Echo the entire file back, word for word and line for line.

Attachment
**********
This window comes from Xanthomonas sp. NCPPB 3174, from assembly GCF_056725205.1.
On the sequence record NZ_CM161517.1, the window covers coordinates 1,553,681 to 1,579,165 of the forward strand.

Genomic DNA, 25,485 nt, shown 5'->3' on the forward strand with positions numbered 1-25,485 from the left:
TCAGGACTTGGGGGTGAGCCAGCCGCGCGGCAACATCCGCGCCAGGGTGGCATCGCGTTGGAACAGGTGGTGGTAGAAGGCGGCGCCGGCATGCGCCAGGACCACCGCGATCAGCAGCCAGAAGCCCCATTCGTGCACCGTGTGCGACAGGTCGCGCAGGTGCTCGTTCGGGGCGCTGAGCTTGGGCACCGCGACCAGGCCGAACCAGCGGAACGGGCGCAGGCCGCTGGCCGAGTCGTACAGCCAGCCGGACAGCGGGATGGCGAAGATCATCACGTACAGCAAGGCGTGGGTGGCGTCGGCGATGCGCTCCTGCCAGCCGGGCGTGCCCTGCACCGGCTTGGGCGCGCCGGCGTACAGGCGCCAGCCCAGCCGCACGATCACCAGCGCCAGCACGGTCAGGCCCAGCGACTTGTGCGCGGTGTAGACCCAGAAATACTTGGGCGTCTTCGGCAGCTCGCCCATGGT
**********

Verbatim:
This window comes from Xanthomonas sp. NCPPB 3174, from assembly GCF_056725205.1.
On the sequence record NZ_CM161517.1, the window covers coordinates 1,553,681 to 1,579,165 of the forward strand.

Genomic DNA, 25,485 nt, shown 5'->3' on the forward strand with positions numbered 1-25,485 from the left:
TCAGGACTTGGGGGTGAGCCAGCCGCGCGGCAACATCCGCGCCAGGGTGGCATCGCGTTGGAACAGGTGGTGGTAGAAGGCGGCGCCGGCATGCGCCAGGACCACCGCGATCAGCAGCCAGAAGCCCCATTCGTGCACCGTGTGCGACAGGTCGCGCAGGTGCTCGTTCGGGGCGCTGAGCTTGGGCACCGCGACCAGGCCGAACCAGCGGAACGGGCGCAGGCCGCTGGCCGAGTCGTACAGCCAGCCGGACAGCGGGATGGCGAAGATCATCACGTACAGCAAGGCGTGGGTGGCGTCGGCGATGCGCTCCTGCCAGCCGGGCGTGCCCTGCACCGGCTTGGGCGCGCCGGCGTACAGGCGCCAGCCCAGCCGCACGATCACCAGCGCCAGCACGGTCAGGCCCAGCGACTTGTGCGCGGTGTAGACCCAGAAATACTTGGGCGTCTTCGGCAGCTCGCCCATGGT